4. Revisit your budget

As a single parent with debt, living within your means is the foundation of your financial security. Review your budget to see if there are areas you’re wasting money on things you don’t need or use, whether it’s a neglected gym membership or a house you’re realizing is roomier than necessary. Consider lifestyle changes and sacrifices — big or small — that you could make to lower your monthly costs.

Look for ways to free up some of the mental space you’re using for your money, too, Gregory suggested. She likes to automate payments, for example, to ensure they’re going out on time with less effort on her part.

5. Sell your extra time and stuff

To the single mom in debt, Gregory suggested looking for ways to generate some extra cash. “I’m a firm believer in side hustles,” she said. “There are so many options out there available to create a side hustle, start a business or just get another part-time job or work-from-home job.”

Then, “look around your house and if you have something valuable you can sell, sell it,” she said. Doing so can bring a fast cash infusion that can help you stay current on debt payments, or even make an extra payment.

It can be a tough and even emotional to sell some belongings, Gregory acknowledged. But, “It’s just things and they’re replaceable, whereas your peace of mind, your family and kids, and your health are not replaceable,” she said.

6. Make extra debt payments

If you can carve out extra savings, that’s money you can use to pay off your debts faster. One method to do so is the debt snowball:

  • Figure out how much more of your monthly income you can afford to devote to making extra debt payments. Include this as a line item in your budget.
  • Put that extra cash toward your debt with the lowest balance, and make the minimum payment on all of your other debts.
  • Watch the balance on your high-priority debt decrease faster.
  • Once your first debt is gone, “roll over” the funds budgeted for your monthly payment and the extra payment and apply them to the next low-balance debt.

Making extra debt payments will lower your principal faster which will, in turn, lower your interest costs. As a result, this strategy could avoid hundreds of dollars in interest and shave months or even years off your debt repayment.

7. Consider debt consolidation

For a single parent, debt consolidation can be another way to get ahead. Consolidating debt makes the most sense when doing so will lower the interest rates you’re paying.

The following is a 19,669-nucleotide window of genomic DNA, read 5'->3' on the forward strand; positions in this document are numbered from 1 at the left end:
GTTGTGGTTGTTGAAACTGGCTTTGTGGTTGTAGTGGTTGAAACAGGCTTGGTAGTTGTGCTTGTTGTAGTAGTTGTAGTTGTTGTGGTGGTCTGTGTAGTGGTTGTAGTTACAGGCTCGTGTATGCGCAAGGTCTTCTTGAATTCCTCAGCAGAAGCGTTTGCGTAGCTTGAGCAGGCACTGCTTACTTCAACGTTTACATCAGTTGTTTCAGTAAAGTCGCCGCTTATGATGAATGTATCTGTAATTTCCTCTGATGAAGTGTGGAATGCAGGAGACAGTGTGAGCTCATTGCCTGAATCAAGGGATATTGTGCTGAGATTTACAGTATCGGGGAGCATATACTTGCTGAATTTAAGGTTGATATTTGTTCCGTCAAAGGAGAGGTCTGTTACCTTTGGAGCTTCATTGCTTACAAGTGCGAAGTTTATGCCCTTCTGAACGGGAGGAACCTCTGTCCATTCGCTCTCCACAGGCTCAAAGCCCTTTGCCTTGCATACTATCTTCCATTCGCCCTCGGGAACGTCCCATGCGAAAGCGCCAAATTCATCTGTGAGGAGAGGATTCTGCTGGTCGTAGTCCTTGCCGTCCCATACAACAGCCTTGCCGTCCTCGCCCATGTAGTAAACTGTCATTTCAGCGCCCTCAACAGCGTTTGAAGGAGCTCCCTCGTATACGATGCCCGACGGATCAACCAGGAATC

A credit card balance transfer is one way to accomplish this. You can open a credit card with a 0% introductory rate. Then, transfer existing balances to this new credit card (note that this will often incur a balance transfer fee) and you can repay this debt interest-free.

If you have higher debt balances or prefer a fixed repayment plan, a personal loan could be the way to consolidate debt. To do so, you can take out a new personal loan with the rates, term or payments you would prefer and use the loan funds to pay off and replace existing debts. You can compare various lenders with our debt consolidation comparison page to get an idea of the terms and rates for which you could qualify.

8. Tap your community for support

Managing debt as a single parent can be hard on you because, at the end of the day, paying them comes down to you alone. “In the back of your mind, you’re thinking ‘There’s no one who can help me with this,’” Gregory said.

However, you don’t have to go it alone — there are often people who are ready and willing to help as close as your own backyard. So let them! Family and friends can help you out in a variety of ways, from spotting you cash in a tight month to helping with child care. You can also get assistance from your church, community and local nonprofits or programs.

Even if you don’t always find the help you need right away, asking around can start you on the track to getting the recommendation or referral that leads you there. Gregory also suggested online communities, such as local or single-parent Facebook groups, as a way to crowdsource solutions and get connected with helpful resources.

Pass your debt and money lessons on to your kids

Debt can be a big regret for many single parents. “If I had more information when I was going to college, I wouldn’t have taken out so many loans,” Gregory said.

But these ideas for how to manage debt as a single parent can help you push past regret into action. In doing so, you’ll be creating the financial security that your kids need, all while modeling what good money and debt management look like in action.

Gregory, for example, used her experience with student debt to warn her daughter away from borrowing to pay for college. As a result, “She’s really blessed that she doesn’t have to take out student loans, so she won’t be saddled with that big debt when she graduates from college,” she said.

Advertiser Disclosure: The products that appear on this site may be from companies from which MagnifyMoney receives compensation. This compensation may impact how and where products appear on this site (including, for example, the order in which they appear). MagnifyMoney does not include all financial institutions or all products offered available in the marketplace.

Elyssa Kirkham
Elyssa Kirkham |

Elyssa Kirkham is a writer at MagnifyMoney. You can email Elyssa here

TAGS:

Get A Pre-Approved Personal Loan

$

Won’t impact your credit score